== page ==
The walk I do most often is along a stretch of the Leeds Liverpool Canal and it never disappoints. The joy of a much repeated walk is that you get to see the micro changes of the seasons and there is always something new to spot - egrets, kingfishers, sunbathing turtles, leaves changing, berries reddening, barges, canoeists and paddleboarders to name but a few.
You never do the same walk twice and there is much to recommend the Leeds Liverpool Canal for all ages and walking abilities due to its relative flatness. Don't worry, I'm not suggesting you walk the whole of the Leeds Liverpool canal (127 miles) though that would be an epic undertaking - think of the things you would see on an urban adventure like this! Instead, this wandering took me along a stretch that is part of a 5 miles walk from my house in Horsforth, Leeds.
Just a word of caution/disclaimer before you read any more! This is not a precise guide to follow. It is vague in places as its intention is to give a flavour of a walk you might be interested in rather than providing a route description. So, if you wanted to do the walk, it would be worth planning it yourself in terms of distances and timings. Also, the walk discussed here can be varied by coming off and on the canal at various points. The joy of a canal walk is it is very difficult to get lost - you just follow the water - making it perfect for less experienced walkers or people who just want to walk without spending time on navigation.
I joined a path at Pollard Lane, near the Abbey Inn which has a popular little caravan providing drinks and snacks at the weekend. The path is directly opposite the caravan and weaves its way past a Scout campsite and Kirkstall Forge railway station, before going up hill to join the canal towpath. This provides a bit of variety and is a pleasant treelined path. An alternative is to walk slightly further up hill to turn left onto the canal towpath (just after the traffic lights).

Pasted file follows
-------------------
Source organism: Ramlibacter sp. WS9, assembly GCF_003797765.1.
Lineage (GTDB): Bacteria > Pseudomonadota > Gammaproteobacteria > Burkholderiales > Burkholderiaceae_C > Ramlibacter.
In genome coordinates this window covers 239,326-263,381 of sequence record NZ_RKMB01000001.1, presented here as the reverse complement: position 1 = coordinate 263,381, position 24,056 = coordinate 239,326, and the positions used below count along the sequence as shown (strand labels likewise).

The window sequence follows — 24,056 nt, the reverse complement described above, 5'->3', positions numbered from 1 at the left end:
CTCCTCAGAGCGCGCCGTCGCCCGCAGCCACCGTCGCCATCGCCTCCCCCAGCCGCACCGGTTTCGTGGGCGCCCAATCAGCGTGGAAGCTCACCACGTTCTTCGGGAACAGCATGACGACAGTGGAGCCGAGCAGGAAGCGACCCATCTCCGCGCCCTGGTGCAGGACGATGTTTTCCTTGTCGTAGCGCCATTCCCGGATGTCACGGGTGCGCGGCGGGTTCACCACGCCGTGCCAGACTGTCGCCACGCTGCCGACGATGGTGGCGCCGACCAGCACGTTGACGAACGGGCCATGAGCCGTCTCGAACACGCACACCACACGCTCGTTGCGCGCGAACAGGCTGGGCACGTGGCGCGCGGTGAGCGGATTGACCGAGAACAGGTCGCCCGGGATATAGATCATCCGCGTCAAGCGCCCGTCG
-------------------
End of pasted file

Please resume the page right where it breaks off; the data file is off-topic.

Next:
If you turn left on to the canal towpath, you can walk into the centre of Leeds (approximately 5 miles) and either walk back or get a bus or train. There is something about arriving at a city on foot. It always feels quite old fashioned - a bit like Dick Wittington.
My walk wasn't as long as the trip into Leeds - I was going as far as Kirkstall. With views of Bramley Falls park across the other side of the canal, the tranquil greenness is wonderful. It feels much less urban than the A65 that runs parallel. A small word of caution, the canal can get busy with runners and cyclists in good weather so it is worth choosing your time and/or getting out early at the weekend.
Passing locks, tree-filled verges, and, more latterly, fields, look out for Kirkstall Abbey peaking over the trees to your left. It is more obvious in Autumn and Winter but visible year round. The path splits once you are nearing the end of the walk and there is a bridge with a path to the left (down the side of a field). It is at this point, I left the canal for a morning coffee with my walking companions.
Anyone who knows me, knows I love a café. For me, it is not the caffeine hit but more a chance to pause and reflect; today was no exception. The great thing about coming off the canal at this point is that you are spoilt for choice in terms of cafés. Our regular Sunday morning haunt is Starbucks at the Abbey retail park which welcomes dogs (not all Starbucks do so it is worth checking in advance). This Starbucks is a particular favourite of a certain Black Lab who loves the occasional puppuccino! To get there, turn left and follow the road round towards Kirkstall Road.
After a coffee and chat, we returned the same way. A gorgeous way to spend a morning in the Autumn sunshine!
So, if you fancy an easy, relatively mud-free walk as we head into Winter, you can't go far wrong with the Leeds Liverpool canal. The stretch from Pollard Lane to Apperley Bridge is equally lovely. Why not spend a little time exploring?